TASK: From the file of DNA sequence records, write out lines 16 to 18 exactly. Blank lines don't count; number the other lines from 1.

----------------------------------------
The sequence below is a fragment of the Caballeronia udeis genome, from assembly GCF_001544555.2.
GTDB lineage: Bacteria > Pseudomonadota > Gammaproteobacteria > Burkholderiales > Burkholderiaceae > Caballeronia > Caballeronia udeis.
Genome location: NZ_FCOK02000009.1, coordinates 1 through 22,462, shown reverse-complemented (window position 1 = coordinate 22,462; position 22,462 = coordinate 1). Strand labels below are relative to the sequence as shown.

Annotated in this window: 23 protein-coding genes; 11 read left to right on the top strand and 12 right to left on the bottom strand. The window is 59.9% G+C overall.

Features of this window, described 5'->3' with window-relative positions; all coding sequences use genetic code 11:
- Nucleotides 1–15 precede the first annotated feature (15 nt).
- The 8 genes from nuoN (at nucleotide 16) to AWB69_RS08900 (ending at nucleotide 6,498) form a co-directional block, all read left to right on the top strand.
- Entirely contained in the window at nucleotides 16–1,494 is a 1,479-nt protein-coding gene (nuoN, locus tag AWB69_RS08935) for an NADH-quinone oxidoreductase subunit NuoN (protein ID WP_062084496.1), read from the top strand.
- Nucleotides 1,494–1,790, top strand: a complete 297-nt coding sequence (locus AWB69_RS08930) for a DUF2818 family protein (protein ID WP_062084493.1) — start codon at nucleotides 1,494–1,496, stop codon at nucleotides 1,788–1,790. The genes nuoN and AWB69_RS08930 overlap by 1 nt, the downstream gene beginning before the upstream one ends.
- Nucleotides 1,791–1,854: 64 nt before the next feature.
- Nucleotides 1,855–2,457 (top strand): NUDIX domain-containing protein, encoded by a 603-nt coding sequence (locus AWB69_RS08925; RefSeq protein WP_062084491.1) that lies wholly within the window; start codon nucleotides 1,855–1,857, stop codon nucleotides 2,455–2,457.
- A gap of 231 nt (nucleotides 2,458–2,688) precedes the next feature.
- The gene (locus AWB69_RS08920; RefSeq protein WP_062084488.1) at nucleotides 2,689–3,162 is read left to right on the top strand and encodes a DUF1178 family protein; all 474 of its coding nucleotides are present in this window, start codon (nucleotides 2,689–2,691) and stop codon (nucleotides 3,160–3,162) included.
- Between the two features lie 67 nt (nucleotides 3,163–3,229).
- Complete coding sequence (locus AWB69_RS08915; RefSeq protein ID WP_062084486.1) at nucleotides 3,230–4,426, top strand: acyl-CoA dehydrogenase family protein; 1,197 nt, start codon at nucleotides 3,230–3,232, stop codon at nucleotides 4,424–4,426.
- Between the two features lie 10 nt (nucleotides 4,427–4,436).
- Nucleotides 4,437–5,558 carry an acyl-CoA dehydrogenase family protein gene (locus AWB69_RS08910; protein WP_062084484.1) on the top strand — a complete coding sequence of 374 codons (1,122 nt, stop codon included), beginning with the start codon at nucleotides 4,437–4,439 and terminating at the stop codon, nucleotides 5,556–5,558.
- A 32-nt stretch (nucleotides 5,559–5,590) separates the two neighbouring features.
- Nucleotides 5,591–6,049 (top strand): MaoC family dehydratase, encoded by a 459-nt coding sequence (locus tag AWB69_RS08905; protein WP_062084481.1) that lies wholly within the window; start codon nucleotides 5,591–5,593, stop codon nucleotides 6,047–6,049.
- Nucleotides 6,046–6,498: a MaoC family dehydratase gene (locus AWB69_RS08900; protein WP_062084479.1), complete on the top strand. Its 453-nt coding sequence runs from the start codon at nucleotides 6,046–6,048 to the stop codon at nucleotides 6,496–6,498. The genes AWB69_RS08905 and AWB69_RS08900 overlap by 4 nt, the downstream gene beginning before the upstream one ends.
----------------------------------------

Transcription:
- Between the two features lie 10 nt (nucleotides 4,427–4,436).
- Nucleotides 4,437–5,558 carry an acyl-CoA dehydrogenase family protein gene (locus AWB69_RS08910; protein WP_062084484.1) on the top strand — a complete coding sequence of 374 codons (1,122 nt, stop codon included), beginning with the start codon at nucleotides 4,437–4,439 and terminating at the stop codon, nucleotides 5,556–5,558.
- A 32-nt stretch (nucleotides 5,559–5,590) separates the two neighbouring features.